From USI to Malaysia, Australia and Thailand, one alumnus traveled the world to do one thing: tell stories.
Will Harris, a 2004 USI graduate and former basketball player, has traveled around the world and is now a well-known cinematographer.
Harris has always been in love with basketball and storytelling and while having nothing to do as a redshirt his sophomore year, he quickly found a way to combine his two passions.
“I felt like I had the power to capture moments,” Harris said. “So when I got my hands on a camera, I kinda felt like that was my Plan B. If basketball didn’t work out, I felt like I was going to try to make a career in film, and it worked out.”
Harris had to sit out his sophomore season because of an ACL injury the year prior.
“After my freshman year, I tore my ACL and going into my sophomore year, I had nothing to do as a redshirt, so I ended up buying a camera and kept filming stuff around campus,” Harris said.
Harris said that he thinks that everything has happened for a reason.
“I tore my ACL for a reason,” Harris said. “I bought the camera, that was by accident as well. A random trip to Walmart and I saw a camera and I had some money at the time. If it wasn’t for those occurrences at USI I don’t think I could be where I’m at today.”
Even though Harris still loves basketball, he says that he wouldn’t play if he had to trade his camera in.
“I feel like basketball was a chapter in my life and I feel like what all students need to know is you have tunnel vision when you’re young.,” Harris said. “You don’t see adulthood.”
One of the best things that happened to him was in his senior year when Harris was messing around in the gym one day.
Rick Herdes, Harris’ coach, just stared at him and shook his head.
“He was just like, ‘You got one more year until your going to learn what life is really about’,” Harris said.
Harris said that people who graduate are going to learn how hard life is outside of college and that success is extremely had to achieve.
“People can look at my success now and not understand that I went through a period of failure and struggles after college,” he said.
Harris said that he wasn’t prepared for the real world at the time after college, but that he was going to make the best of it.
“It wasn’t until my back was against the wall and I had no choice but to work a job and be miserable, then I said ‘fuck it, I’m going to do what I want to do in life’,” Harris said. “I’m not going to wake up every day and be miserable working for someone.”
Harris didn’t know what he was going to do with the film, he just knew that he wanted to do something with it. It took him a few years to figure out how to make money with the film. It was difficult and he struggled a lot in the beginning.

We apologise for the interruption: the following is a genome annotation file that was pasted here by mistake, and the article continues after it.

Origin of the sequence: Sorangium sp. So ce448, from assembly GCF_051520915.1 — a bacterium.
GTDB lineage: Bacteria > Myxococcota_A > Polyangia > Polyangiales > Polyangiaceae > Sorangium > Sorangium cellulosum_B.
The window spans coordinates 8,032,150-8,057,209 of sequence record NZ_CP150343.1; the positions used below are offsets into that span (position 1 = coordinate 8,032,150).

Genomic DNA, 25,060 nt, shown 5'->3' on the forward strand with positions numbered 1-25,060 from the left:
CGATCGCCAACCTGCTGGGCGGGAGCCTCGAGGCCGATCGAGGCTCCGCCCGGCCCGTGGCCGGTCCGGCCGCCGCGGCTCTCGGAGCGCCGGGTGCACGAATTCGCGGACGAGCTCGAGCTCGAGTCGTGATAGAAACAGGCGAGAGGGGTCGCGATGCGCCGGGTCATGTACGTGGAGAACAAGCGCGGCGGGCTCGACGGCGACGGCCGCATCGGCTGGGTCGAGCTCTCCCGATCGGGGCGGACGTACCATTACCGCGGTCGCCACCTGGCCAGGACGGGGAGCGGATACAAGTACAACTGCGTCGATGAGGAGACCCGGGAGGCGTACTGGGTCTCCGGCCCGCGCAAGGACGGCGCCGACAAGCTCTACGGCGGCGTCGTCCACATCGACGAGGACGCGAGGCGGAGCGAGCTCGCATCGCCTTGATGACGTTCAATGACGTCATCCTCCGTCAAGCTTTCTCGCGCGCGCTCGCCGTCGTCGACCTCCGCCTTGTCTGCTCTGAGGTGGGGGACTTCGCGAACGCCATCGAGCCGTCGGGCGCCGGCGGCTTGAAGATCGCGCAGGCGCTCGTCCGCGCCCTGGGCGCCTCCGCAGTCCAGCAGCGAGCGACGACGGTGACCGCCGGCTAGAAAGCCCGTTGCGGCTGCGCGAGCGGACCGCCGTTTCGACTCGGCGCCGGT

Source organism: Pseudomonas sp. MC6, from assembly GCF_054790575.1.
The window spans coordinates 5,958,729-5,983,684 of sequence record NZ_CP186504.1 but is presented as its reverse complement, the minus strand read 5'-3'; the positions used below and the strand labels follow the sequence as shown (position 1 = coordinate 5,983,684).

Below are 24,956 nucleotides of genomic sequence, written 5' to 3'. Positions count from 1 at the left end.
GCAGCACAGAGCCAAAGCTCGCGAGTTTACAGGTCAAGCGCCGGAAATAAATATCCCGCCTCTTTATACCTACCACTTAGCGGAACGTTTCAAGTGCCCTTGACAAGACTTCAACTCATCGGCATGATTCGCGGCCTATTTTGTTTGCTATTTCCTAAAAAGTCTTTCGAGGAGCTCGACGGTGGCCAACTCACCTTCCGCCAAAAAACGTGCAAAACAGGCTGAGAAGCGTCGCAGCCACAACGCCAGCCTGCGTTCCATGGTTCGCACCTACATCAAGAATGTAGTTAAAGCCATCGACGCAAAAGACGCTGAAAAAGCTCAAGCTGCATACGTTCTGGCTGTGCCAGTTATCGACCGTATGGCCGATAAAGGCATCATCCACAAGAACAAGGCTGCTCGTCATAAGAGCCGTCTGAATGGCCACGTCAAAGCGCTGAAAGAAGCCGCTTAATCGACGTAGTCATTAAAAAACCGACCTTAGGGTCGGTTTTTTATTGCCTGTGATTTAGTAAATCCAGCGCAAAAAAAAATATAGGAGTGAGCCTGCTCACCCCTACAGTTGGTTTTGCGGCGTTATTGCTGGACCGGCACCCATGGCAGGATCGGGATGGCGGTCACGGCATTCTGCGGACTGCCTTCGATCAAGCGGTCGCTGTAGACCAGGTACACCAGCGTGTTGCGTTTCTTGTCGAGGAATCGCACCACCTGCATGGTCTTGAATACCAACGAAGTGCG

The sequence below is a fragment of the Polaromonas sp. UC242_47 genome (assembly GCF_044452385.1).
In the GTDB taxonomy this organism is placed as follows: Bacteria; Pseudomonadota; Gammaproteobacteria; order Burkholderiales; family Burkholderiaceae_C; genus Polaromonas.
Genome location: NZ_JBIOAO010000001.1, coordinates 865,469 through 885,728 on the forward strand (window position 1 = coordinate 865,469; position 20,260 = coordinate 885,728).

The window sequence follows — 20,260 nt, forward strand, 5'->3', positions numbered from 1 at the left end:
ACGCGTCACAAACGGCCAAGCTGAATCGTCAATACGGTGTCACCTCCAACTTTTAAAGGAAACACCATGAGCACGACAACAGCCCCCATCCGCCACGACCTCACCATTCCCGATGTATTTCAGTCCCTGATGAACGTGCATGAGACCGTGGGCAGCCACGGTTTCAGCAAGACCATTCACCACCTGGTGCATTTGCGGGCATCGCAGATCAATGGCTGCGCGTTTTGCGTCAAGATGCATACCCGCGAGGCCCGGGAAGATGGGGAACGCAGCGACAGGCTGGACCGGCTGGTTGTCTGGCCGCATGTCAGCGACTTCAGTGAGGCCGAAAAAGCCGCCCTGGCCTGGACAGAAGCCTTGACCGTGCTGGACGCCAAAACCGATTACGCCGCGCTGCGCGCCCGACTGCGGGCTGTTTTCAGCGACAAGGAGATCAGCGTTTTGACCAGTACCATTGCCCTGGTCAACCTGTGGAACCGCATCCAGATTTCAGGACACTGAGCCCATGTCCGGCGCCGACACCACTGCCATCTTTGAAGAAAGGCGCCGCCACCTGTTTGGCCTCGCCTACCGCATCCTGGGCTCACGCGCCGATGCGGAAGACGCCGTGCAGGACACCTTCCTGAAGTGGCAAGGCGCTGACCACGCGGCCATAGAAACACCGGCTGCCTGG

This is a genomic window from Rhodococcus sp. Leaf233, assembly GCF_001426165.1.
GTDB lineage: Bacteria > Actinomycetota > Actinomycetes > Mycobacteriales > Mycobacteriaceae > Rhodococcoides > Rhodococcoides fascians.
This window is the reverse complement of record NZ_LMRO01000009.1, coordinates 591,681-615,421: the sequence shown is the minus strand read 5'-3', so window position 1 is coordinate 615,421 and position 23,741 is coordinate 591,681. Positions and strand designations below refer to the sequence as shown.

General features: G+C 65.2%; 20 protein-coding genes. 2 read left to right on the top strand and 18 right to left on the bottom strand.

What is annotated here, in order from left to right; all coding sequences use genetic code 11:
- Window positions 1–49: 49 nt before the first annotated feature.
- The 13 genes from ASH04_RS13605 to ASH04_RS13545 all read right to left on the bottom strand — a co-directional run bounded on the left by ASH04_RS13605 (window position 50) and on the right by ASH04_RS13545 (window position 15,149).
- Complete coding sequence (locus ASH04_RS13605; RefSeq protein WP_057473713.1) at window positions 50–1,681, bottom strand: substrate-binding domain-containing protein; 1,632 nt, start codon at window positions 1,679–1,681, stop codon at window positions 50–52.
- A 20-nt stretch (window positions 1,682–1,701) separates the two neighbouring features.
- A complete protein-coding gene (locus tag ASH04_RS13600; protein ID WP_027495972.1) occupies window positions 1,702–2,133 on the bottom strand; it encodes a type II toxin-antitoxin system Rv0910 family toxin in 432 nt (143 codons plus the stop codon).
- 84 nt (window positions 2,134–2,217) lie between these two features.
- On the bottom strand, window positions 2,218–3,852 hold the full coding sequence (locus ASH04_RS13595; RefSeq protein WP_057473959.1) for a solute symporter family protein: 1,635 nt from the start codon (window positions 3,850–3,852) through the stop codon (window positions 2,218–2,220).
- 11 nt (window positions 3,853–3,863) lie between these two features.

“I came from an area in Southern Illinois where there were basketball players that we’re performing, basketball players that played abroad, in the NBA, they traveled the world, got to see amazing things,” he said, “I wanted to do the same thing.”
Harris’ number one reason to become a professional basketball player was to travel the world. He wanted to go to places he had never seen before. Cinematography helped him keep in touch with his love of basketball and storytelling, while still being able to travel the world, but he has no plans to go back to basketball.
“Film has taken me around the world many many many many times. More than basketball could ever have,” Harris said. “I’ve traveled more than an NBA player right now, because of my career.”
Harris said that if he could give some advice to USI athletes it would be to cherish the friendships they make and the memories they gain while here.
“You only got about four or five years until you pass sports and then after that, you have a life that you have to live,” Harris said. “So you have to just cherish life in general because life is short. At the same time, you gotta just enjoy being young. Don’t try to rush anything and just live your life accordingly.”
Harris lived the life of an athlete and created a business with his combined love of basketball, storytelling and traveling.
“I lived a life of an athlete that played for one of the top basketball programs in America at the time, and I definitely enjoyed my life,” he said.